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Destination Imagination has a strict No Interference policy for teams. Here’s an example of how the No Interference rule woks (from the New Hampshire DI site):

If someone not on the team, including a Team Manager, builds or creates an item using the team’s idea, they may not use that item. The team must start over and build it themselves in their own way. If someone not on the team, such as a Team Manager or a parent, tells the team how to do something, whether they are building something new or just practicing their Presentation, the team must politely tell that person to let them do it themselves.

I’m sure you can imagine how hard it is for adults to zip their lips and let the kids find a solution for themselves. I’ve heard of Team Managers who had to take a walk around the building to avoid telling a team that a particular method of assembling expensive materials was not only not going to work, it was going to destroy said expensive materials. No Interference.

What if we parents exhibited a bit more of the “zip your lip” approach to our kids and their projects? What would the school’s science fair look like if parents really didn’t do 95% of the projects for kids? What would the robotics competition look like if there were no “Daddybots” (the ones built by dads on a team of young beginners who obviously lack the skills necessary to create these work-of-art machines)? What would happen if we – gasp – let our kids make their own costumes for History Day?

I suspect that if we embraced the No Interference rule with our kids, there would be a lot of train wreck projects showing up in schools. Ha. But I think if we became Lip Zippers, we would go a long way towards minimizing that achievement gap everyone’s always so worried about. Our kids don’t need more papers and tougher tests. They need to inhabit the world of “Let’s figure this thing out.”

Writing down your kids’ stories: One mom’s approach

This picture was taken many years ago, when my daughter was active on the storytelling circuit.

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Storytellers travel from festival to festival crafting a bridge of communication to recreate the vision held in their brains within yours. One storyteller told me, “I have a picture in my brain. It’s so vivid. I want you to see it the way I see it.” Then he told the story.

You can see how this idea is key to writing stories, as well. As a writer, I have a vision of a world or an experience I want to share with you, my reader. I use all the tricks I know to make this image vivid and lively, drawing you into my brain so you can see it as I do. Those are the books we readers love to read the most, right?

Olivia was an oral storyteller. The stories my daughter told were sometimes folktales (The Barking Mouse and Martina the Beautiful Cockroach were two favorites), but Olivia mostly told personal tales. In the storytelling world, a personal tale is based on the teller’s past experiences. It can range from completely truthful to downright tall tale-ish. I already told the story on this blog of how I wrote the first story Olivia told. Today I’d like to help you explore ways you can capture the experiences of your own children in writing.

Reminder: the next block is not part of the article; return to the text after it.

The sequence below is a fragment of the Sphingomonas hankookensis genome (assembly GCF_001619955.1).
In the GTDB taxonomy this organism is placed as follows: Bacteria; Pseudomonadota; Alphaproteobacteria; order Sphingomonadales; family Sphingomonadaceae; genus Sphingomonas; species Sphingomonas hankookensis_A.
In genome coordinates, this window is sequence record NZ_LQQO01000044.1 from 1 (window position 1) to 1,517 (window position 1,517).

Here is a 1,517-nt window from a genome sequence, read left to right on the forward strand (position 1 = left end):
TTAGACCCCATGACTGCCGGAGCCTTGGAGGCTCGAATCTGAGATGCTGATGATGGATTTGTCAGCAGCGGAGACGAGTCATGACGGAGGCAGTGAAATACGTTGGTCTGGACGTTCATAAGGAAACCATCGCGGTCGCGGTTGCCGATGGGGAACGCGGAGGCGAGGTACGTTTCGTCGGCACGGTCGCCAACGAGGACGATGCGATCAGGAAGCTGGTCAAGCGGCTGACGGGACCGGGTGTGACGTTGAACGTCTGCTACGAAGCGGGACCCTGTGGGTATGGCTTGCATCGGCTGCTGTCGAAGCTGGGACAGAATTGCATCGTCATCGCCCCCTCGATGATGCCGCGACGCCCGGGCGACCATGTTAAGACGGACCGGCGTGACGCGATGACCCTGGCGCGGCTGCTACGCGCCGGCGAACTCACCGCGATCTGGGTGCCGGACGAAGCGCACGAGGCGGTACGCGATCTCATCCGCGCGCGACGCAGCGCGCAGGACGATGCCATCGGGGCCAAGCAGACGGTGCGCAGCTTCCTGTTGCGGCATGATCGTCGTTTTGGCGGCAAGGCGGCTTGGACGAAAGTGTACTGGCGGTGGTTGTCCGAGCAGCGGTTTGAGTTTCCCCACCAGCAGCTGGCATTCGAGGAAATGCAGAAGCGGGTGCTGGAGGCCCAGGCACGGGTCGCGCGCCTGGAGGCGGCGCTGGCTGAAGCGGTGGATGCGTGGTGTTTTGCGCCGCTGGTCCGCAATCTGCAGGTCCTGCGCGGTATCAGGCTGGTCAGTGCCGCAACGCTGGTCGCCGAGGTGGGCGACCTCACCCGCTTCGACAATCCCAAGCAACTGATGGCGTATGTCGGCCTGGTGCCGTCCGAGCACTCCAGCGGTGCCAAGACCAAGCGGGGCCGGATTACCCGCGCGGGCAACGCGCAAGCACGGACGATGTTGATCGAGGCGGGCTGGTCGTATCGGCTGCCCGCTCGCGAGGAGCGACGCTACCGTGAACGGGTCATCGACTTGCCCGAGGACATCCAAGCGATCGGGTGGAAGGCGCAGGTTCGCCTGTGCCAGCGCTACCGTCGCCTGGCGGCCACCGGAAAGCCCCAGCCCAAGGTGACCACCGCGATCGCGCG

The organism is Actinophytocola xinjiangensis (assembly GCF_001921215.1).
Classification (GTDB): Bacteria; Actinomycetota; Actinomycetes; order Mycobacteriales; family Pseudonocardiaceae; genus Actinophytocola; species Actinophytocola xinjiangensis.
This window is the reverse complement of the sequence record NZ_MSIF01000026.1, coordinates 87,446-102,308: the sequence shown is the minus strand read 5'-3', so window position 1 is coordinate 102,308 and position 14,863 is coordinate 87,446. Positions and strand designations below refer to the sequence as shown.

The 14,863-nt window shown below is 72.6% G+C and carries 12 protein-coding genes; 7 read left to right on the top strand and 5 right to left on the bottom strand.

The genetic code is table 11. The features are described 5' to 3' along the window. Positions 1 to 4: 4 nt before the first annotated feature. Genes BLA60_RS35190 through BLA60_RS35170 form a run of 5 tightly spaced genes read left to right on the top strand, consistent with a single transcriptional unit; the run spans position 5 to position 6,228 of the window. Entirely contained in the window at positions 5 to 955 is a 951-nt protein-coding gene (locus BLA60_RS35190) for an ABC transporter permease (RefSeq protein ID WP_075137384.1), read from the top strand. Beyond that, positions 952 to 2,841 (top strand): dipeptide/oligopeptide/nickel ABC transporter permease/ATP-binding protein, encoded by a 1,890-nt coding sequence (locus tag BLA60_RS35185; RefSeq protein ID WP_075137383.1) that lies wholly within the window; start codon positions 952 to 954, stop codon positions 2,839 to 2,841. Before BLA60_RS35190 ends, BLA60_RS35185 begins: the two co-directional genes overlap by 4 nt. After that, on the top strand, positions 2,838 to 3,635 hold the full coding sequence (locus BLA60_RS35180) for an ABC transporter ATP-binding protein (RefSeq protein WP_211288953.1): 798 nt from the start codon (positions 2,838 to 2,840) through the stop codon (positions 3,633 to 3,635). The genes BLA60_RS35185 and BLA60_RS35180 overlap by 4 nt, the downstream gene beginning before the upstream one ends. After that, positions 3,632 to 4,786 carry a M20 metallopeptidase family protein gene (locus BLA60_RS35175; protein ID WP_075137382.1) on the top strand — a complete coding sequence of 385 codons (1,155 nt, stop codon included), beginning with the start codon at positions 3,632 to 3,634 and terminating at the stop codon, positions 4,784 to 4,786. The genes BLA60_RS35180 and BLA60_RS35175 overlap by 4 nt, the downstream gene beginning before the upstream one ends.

I thought about capturing my own stories in writing so that my kids would have something to read about my childhood. I have struggled writing down my own story since it seems necessary to start at the beginning and work my way forward. I tried this once. I got to the elementary school part of my timeline and stopped. It was exhausting trying to remember everything in order, and I noticed my memories from back then were fuzzy at best. My sentences ran along the lines of: “I remember switching to a new Kindergarten sometime mid-year. They were having a cool snack that day. It might have been ice cream.” These images are disconnected and not vivid. I decided that capturing moments of times in my kids’ lives was easier somehow. So I started writing their stories, instead.

So how do you capture a moment in your child’s life in a story? Here is one path to writing a captivating tale:

  1. Write a list of moments.
  2. Think of a theme.
  3. Tell the story.
  4. Write the opening with a compelling hook.
  5. Loop back to your opening hook in the closing.

1. Write a list of moments.

Are you like me? Do you have trouble calling up memories from your childhood or that of your child? Here’s one thing I did when I needed a new theme for a story for Olivia to tell: I sent out a request to friends on social media to help me remember some of the crazy stuff that had happened to Olivia. Any memory at all. The time she got an ice cream cone and the dog ate it. The time she left half her overnight items at a sleepover. Any little memory has the potential for story greatness. My friends and family came through!

For one story, I ended up choosing to tell about the time Olivia banged her nose on her knee when trying out a trampoline for the first time. It was sad at the time, but hilarious when we thought back on the events of the day. Great fodder for a story!

2. Think of a theme.